These are synthetically derived antifungal agents, both used orally and topically. They are used for treating a large number of infections caused by dermatophytes, Candida, other fungi involved in deep mycosis, Nocardia, some gram-positive and anaerobic bacteria, e.g., Staphylococcus aureus, Enterococcus faecalis, Bacteroides fragilis and Leishmania.

Mechanism of Action


“Fungal cell membrane and cell wall. Azole antifungals.” Image created by Lecturio

The azoles constitute imidazoles and triazoles subgroups and act by inhibiting CYP P450 14 α- demethylase enzyme in fungi which causes the conversion of lanosterol to ergosterol. Other P450s in sterol biosynthesis may also be affected.

The nitrogen of the azole ring forms a bond with the heme iron of the fungal P450 preventing substrate and oxygen binding, leading to changes in shape and physical properties of the fungi membrane, leading to permeability and fluidity changes. They also inhibit the transformation of yeast cells into hyphae, the invasive and the pathogenic form of the parasite.

Ketoconazole (KTZ)

It is available in the form of a cream or in shampoos at a strength of 1 or 2 % for treating tinea pedis, tinea corporis, tinea cruris, and cutaneous candidiasis. It can also be administered orally.


The oral absorption of KTZ is improved by gastric acidity because it is more soluble at lower pH. Hepatic metabolism is extensive for the drug; metabolites are excreted through urine and feces. The half-life is short and varies from 1.5—6 hours.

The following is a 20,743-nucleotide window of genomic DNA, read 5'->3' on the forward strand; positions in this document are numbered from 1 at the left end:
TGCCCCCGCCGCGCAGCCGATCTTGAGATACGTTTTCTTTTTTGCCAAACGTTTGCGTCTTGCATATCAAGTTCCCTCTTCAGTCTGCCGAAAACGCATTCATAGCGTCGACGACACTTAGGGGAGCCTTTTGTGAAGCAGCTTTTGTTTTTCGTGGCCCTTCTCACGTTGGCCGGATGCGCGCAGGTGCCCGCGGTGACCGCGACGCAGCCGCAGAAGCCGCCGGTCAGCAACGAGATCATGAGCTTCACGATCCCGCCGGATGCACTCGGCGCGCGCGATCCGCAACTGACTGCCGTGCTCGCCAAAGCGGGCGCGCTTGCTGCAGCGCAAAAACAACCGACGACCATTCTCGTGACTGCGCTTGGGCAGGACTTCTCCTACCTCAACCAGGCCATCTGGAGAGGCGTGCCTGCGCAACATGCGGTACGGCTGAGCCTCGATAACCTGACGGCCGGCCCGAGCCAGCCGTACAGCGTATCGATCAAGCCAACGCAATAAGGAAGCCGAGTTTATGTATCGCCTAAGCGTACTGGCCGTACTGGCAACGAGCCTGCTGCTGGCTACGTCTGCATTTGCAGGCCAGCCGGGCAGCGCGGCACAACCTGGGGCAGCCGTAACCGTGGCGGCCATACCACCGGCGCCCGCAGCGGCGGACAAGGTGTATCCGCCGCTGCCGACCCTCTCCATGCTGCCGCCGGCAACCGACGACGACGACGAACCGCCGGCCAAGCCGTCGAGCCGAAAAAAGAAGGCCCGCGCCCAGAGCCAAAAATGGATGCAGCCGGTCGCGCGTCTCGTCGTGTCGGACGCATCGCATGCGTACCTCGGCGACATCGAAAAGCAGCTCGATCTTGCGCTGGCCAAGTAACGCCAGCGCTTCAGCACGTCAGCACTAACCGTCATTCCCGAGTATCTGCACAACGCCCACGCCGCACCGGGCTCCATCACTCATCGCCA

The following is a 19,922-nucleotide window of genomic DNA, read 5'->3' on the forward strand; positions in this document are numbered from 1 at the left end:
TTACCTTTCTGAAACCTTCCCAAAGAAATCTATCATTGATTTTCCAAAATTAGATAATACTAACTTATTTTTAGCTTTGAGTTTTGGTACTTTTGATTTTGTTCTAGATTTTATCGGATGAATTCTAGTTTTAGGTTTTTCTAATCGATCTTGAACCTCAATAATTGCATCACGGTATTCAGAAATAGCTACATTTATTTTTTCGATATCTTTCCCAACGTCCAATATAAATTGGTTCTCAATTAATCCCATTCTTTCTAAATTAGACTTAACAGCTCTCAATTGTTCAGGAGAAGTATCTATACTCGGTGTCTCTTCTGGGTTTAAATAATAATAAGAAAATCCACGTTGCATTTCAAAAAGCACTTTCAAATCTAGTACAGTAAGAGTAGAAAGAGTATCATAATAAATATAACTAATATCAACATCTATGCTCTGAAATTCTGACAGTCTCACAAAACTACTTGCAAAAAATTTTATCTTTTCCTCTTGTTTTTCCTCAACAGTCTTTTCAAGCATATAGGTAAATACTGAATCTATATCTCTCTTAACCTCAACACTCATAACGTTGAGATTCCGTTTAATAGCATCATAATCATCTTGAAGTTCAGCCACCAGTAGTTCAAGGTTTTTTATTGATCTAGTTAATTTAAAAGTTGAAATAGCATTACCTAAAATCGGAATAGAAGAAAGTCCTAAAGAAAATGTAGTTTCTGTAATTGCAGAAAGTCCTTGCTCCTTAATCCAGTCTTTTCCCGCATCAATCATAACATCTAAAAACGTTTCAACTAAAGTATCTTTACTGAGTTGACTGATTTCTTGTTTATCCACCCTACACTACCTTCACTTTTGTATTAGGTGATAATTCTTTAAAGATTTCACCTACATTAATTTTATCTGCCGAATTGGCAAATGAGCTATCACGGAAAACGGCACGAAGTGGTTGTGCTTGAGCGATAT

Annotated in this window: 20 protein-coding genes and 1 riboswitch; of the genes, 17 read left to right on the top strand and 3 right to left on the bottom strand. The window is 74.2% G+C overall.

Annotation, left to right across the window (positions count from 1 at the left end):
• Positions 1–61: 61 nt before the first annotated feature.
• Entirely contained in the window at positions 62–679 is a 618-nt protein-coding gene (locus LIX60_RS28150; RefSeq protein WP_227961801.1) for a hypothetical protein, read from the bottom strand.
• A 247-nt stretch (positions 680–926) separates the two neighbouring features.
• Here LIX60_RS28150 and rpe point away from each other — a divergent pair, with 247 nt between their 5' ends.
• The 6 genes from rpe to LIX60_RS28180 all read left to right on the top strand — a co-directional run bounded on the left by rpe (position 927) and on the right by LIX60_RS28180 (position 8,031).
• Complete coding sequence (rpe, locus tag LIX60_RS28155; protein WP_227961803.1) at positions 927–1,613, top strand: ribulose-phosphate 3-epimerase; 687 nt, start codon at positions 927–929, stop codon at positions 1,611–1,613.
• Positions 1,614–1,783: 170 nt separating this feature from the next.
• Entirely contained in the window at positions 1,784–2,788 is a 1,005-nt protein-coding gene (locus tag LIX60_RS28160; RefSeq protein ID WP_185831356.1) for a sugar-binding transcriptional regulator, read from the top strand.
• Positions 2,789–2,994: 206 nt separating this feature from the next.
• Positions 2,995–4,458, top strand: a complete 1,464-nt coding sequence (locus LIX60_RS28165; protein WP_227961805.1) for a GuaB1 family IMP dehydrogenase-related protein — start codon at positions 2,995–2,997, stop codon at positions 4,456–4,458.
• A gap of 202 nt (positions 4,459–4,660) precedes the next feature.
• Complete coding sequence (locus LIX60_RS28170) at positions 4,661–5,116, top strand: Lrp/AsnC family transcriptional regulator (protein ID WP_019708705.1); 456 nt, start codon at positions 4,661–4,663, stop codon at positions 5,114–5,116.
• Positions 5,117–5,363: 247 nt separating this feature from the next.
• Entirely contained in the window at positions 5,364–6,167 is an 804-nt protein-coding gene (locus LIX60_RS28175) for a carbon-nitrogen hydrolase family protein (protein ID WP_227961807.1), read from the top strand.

Side Effects

The drug causes inhibition of adrenocortical steroid and testosterone synthesis with high doses, leading to gynecomastia, loss of hair and libido in male patients. In females, menstrual irregularities may occur. Hepatotoxicity is also a side effect but is rarely fatal.


The topical application of the drug is useful in treating tinea pedis, ringworms, otomycosis, and oral/cutaneous vaginal candidiasis. It is the preferred drug for treating vaginitis because of a long residual effect after a once-daily application. The drug is also combined sometimes with glucocorticoids, which are anti-inflammatory in nature.

Side Effects

The drug is well tolerated; however, causes a local irritation with a stinging and burning sensation occurring in some. No systemic toxicity is seen after topical use.


It is marketed in the form of a tablet or suspension to treat yeast infections of the vagina, mouth, throat, esophagus, abdomen, and lungs.

Important: it is a drug of choice for esophageal and invasive candidiasis and coccidioidomycoses.


Fluconazole is 94 % absorbed; oral bioavailability is unaffected by food or gastric pH. It is primarily excreted unchanged in the urine with a t1/2 of 25—30 hours.

Side Effects